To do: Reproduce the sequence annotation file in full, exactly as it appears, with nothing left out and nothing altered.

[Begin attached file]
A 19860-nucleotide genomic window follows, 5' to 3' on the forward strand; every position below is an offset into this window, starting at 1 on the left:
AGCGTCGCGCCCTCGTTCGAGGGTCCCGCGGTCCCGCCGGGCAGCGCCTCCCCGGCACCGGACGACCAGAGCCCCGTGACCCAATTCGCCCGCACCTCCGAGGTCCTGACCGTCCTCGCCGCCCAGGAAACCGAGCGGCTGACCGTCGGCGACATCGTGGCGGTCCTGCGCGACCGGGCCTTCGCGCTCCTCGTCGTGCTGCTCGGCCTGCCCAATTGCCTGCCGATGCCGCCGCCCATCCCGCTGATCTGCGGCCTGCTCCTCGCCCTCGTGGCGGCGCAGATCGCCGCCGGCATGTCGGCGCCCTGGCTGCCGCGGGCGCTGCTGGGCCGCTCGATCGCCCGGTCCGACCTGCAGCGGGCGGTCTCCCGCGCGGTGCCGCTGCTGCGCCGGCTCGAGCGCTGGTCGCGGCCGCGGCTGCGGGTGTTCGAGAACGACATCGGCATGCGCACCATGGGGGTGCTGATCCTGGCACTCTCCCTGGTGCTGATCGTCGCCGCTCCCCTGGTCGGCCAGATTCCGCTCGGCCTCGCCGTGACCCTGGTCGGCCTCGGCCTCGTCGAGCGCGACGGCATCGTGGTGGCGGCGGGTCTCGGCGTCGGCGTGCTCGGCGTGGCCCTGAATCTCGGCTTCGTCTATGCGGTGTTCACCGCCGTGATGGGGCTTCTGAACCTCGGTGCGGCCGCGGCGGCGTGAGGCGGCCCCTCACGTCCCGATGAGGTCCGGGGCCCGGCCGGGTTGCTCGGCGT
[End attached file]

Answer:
A 19860-nucleotide genomic window follows, 5' to 3' on the forward strand; every position below is an offset into this window, starting at 1 on the left:
AGCGTCGCGCCCTCGTTCGAGGGTCCCGCGGTCCCGCCGGGCAGCGCCTCCCCGGCACCGGACGACCAGAGCCCCGTGACCCAATTCGCCCGCACCTCCGAGGTCCTGACCGTCCTCGCCGCCCAGGAAACCGAGCGGCTGACCGTCGGCGACATCGTGGCGGTCCTGCGCGACCGGGCCTTCGCGCTCCTCGTCGTGCTGCTCGGCCTGCCCAATTGCCTGCCGATGCCGCCGCCCATCCCGCTGATCTGCGGCCTGCTCCTCGCCCTCGTGGCGGCGCAGATCGCCGCCGGCATGTCGGCGCCCTGGCTGCCGCGGGCGCTGCTGGGCCGCTCGATCGCCCGGTCCGACCTGCAGCGGGCGGTCTCCCGCGCGGTGCCGCTGCTGCGCCGGCTCGAGCGCTGGTCGCGGCCGCGGCTGCGGGTGTTCGAGAACGACATCGGCATGCGCACCATGGGGGTGCTGATCCTGGCACTCTCCCTGGTGCTGATCGTCGCCGCTCCCCTGGTCGGCCAGATTCCGCTCGGCCTCGCCGTGACCCTGGTCGGCCTCGGCCTCGTCGAGCGCGACGGCATCGTGGTGGCGGCGGGTCTCGGCGTCGGCGTGCTCGGCGTGGCCCTGAATCTCGGCTTCGTCTATGCGGTGTTCACCGCCGTGATGGGGCTTCTGAACCTCGGTGCGGCCGCGGCGGCGTGAGGCGGCCCCTCACGTCCCGATGAGGTCCGGGGCCCGGCCGGGTTGCTCGGCGT